We are well into a fundamental restructuring of how organizations source and use information technology that generally comes under the heading of “the cloud.” Just as the shift to client/server computing a generation ago was more than just that computing structure (it coincided with broad adoption of relational databases and event-driven programming, for example), the cloud is better understood as a maturation of underlying technologies that significantly reduce the need for customizing applications, facilitate their implementation and make it easier to integrate them. In other words, the artisanal nature of IT that dominated the first half century of the Information Age is moving at an accelerated pace to an “off the rack” mode.

Technology also is creating opportunities for vr_office_of_finance_01_erp_replacement_updatedspecialization and economies of scale that alter the calculus of rent-vs.-buy decisions for buyers in a way that favors the former. The new model is making outsourcing of computing capabilities by renting services such as memory and processing power a more attractive alternative for most companies. It will continue to change spending patterns for information technology and create winners and losers. Internal IT, vendors that serve internal IT staffs and systems integrators will have smaller shares of IT spend. Although this will in part disadvantage Oracle, the company will likely increase its share of applications spend and offset some of the revenue lost from its existing database and tools business with outsourcing revenue.

That said, the transition to the cloud will not be abrupt because corporations have existing investments that they will replace only when the benefits are compelling. In some cases, this will take place very slowly: Our Office of Finance benchmark research finds that ERP and financial consolidation systems, for example, are replaced on average every six and seven years, respectively. And while attitudes are shifting in favor of the cloud, outside of the San Francisco Bay Area and technology hubs around the world, reservations about the cloud persist. For these reasons, technologies that facilitate managing hybrid cloud and on-premises computing environments will be popular because this approach allows organizations to choreograph their migration paths to the cloud in ways that suit their untitledneeds. Vendors that can offer companies flexibility in how they evolve their computing environments will have a market advantage.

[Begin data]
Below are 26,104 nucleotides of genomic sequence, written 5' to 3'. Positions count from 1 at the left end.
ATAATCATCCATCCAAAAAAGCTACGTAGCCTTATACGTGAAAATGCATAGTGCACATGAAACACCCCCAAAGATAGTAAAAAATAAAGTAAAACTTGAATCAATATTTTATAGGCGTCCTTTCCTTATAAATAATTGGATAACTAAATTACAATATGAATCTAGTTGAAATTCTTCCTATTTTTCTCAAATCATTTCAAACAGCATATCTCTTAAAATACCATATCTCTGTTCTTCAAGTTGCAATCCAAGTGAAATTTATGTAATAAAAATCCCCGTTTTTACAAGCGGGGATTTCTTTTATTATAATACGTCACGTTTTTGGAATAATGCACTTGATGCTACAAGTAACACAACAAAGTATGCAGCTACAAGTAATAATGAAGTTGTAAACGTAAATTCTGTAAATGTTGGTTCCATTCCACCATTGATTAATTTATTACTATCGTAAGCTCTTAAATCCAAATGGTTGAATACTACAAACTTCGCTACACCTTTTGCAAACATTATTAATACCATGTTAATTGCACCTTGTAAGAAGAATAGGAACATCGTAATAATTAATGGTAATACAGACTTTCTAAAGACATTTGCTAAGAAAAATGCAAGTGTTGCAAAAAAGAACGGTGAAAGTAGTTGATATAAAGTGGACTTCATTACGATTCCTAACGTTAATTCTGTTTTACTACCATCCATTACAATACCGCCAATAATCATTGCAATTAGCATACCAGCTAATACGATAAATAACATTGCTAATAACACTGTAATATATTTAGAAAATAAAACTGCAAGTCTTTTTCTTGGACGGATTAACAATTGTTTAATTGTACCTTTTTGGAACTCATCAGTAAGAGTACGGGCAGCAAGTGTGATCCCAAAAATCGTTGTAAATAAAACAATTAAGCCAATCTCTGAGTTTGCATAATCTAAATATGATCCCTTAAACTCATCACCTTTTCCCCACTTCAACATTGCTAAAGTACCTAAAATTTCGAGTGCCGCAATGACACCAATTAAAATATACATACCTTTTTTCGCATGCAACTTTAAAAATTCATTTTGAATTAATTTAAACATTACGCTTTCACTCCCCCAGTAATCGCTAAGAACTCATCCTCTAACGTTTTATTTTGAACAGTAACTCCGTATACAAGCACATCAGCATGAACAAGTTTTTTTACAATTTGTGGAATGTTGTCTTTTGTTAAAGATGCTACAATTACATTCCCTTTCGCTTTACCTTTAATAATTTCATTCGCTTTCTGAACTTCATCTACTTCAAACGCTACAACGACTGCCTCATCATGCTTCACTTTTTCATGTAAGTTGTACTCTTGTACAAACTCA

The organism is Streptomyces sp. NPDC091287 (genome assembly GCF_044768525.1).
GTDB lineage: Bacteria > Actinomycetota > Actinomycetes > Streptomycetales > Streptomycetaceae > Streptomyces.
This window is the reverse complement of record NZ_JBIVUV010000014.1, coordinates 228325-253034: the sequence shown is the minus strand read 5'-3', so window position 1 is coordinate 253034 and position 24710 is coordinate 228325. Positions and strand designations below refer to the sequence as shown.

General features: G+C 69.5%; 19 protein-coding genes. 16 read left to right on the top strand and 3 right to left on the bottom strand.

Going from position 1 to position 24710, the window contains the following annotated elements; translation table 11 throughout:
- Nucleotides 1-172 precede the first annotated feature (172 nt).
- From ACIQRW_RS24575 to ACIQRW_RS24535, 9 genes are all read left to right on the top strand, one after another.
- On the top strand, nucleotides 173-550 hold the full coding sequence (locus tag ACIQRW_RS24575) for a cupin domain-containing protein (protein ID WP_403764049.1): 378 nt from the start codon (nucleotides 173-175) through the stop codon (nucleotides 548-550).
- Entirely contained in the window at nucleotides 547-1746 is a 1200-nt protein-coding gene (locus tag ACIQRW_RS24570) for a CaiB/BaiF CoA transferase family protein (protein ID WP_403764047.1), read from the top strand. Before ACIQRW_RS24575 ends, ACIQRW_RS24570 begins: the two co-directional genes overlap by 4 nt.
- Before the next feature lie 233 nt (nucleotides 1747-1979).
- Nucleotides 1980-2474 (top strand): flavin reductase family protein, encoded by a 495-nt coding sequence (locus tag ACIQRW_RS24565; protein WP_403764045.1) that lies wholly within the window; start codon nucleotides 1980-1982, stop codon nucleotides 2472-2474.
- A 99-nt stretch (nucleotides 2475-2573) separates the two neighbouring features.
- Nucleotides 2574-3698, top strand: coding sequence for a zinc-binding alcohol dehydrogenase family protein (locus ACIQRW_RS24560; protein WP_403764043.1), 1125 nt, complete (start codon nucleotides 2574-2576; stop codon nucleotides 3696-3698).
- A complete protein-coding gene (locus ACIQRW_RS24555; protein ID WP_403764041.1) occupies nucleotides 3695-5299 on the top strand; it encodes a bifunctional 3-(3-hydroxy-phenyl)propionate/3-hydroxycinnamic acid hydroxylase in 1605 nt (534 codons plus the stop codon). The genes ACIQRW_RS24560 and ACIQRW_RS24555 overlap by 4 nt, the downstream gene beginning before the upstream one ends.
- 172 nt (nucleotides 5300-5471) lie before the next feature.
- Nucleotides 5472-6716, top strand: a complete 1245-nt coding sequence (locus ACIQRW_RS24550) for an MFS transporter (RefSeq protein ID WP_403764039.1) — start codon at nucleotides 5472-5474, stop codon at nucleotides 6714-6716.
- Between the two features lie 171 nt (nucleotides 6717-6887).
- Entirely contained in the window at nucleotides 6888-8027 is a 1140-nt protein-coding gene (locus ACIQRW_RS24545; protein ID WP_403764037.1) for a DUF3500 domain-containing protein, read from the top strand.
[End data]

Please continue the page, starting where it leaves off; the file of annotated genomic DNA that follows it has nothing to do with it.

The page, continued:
In our research 46 percent of organizations said that they still favor on-premises deployment of ERP, 44 percent said that for financial consolidation and 43 percent for planning, but “no preference” is a growing trend. Personally, I would rather entrust my company’s critical systems to people whose only job is to ensure security, rather than those in an IT department who have less sharply focused skills and priorities. As a business executive, I would prefer to have nearly certain immediate and full recovery from system failures. Nonetheless, the world will continue to shift to the cloud at a measured pace because it is impractical for many companies to migrate core applications for financial or operational reasons.

One notable change from past OpenWorld events was that business applications were front and center in Larry Ellison’s Sunday night keynote. They are an integral part of the company’s positioning itself as offering a three-layer cake of software as a service, platform as a service and infrastructure as a service. Providing this range of services can enable Oracle to retain its customer base as these companies transition to the cloud by offering a range of options in how they transition from on-premises IT to the cloud.

Offering a full technology stack that spans infrastructure to packaged applications, Oracle has a differentiated product portfolio that provides value to business users. It gives companies flexibility in choosing deployment options over time. For example, it can make it easier to implement Oracle’s ERP, CRM and human capital management suites in a hybrid fashion, choosing which platform is best for the company, or to create extensions to these applications in the cloud to extend their capabilities or adapt to specific business requirements. Both platform-as-a-service (PaaS) and infrastructure-as-a-service (IaaS) offerings are likely to provide Oracle with a significant revenue stream as its on-premises database license and maintenance business wanes.